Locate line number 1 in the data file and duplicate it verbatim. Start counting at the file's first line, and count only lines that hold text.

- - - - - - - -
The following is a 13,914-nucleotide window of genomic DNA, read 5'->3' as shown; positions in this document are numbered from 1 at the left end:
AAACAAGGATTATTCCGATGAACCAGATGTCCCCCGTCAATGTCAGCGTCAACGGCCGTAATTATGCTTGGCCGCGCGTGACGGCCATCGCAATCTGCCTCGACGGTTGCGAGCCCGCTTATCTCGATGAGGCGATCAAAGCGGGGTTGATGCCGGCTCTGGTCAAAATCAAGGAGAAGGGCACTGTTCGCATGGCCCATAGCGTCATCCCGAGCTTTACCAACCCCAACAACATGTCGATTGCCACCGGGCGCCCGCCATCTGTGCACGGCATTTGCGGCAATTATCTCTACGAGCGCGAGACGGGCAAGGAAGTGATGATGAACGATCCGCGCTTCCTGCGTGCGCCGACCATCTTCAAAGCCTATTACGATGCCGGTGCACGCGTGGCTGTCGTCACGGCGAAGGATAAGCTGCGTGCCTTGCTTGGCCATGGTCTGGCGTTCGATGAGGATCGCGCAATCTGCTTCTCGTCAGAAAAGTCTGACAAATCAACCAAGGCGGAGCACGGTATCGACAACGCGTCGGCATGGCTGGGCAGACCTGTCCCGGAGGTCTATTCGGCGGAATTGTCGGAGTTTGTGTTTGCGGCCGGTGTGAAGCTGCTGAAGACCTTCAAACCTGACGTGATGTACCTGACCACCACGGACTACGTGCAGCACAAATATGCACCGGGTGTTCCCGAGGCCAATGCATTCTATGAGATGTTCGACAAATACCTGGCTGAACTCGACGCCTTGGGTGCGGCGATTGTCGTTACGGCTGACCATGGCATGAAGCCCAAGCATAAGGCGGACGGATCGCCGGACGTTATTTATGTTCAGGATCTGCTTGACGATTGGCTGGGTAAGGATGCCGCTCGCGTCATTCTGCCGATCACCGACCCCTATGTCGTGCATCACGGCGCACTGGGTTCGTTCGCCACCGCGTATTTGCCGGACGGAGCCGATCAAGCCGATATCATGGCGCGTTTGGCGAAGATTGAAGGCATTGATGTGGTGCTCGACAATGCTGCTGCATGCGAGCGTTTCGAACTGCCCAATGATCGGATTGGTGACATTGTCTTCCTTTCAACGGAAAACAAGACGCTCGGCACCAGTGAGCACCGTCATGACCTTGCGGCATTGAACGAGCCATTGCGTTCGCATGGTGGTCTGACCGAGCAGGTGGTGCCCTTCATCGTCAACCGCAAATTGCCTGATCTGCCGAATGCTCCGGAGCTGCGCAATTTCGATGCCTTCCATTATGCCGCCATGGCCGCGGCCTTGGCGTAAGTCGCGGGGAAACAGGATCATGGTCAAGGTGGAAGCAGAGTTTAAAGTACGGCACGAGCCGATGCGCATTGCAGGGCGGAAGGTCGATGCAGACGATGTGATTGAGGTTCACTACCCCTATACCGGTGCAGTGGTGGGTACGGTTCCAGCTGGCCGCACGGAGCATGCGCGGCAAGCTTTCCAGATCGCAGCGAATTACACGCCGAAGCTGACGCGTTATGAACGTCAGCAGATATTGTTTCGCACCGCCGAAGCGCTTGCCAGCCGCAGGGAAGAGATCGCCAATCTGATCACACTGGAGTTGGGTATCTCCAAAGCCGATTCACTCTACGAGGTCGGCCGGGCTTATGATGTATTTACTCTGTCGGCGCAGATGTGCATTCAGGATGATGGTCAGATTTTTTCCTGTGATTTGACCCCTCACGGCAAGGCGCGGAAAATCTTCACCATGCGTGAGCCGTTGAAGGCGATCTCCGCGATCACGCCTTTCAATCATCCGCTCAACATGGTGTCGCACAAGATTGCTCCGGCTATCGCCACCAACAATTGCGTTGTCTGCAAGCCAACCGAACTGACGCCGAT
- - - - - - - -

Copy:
The following is a 13,914-nucleotide window of genomic DNA, read 5'->3' as shown; positions in this document are numbered from 1 at the left end: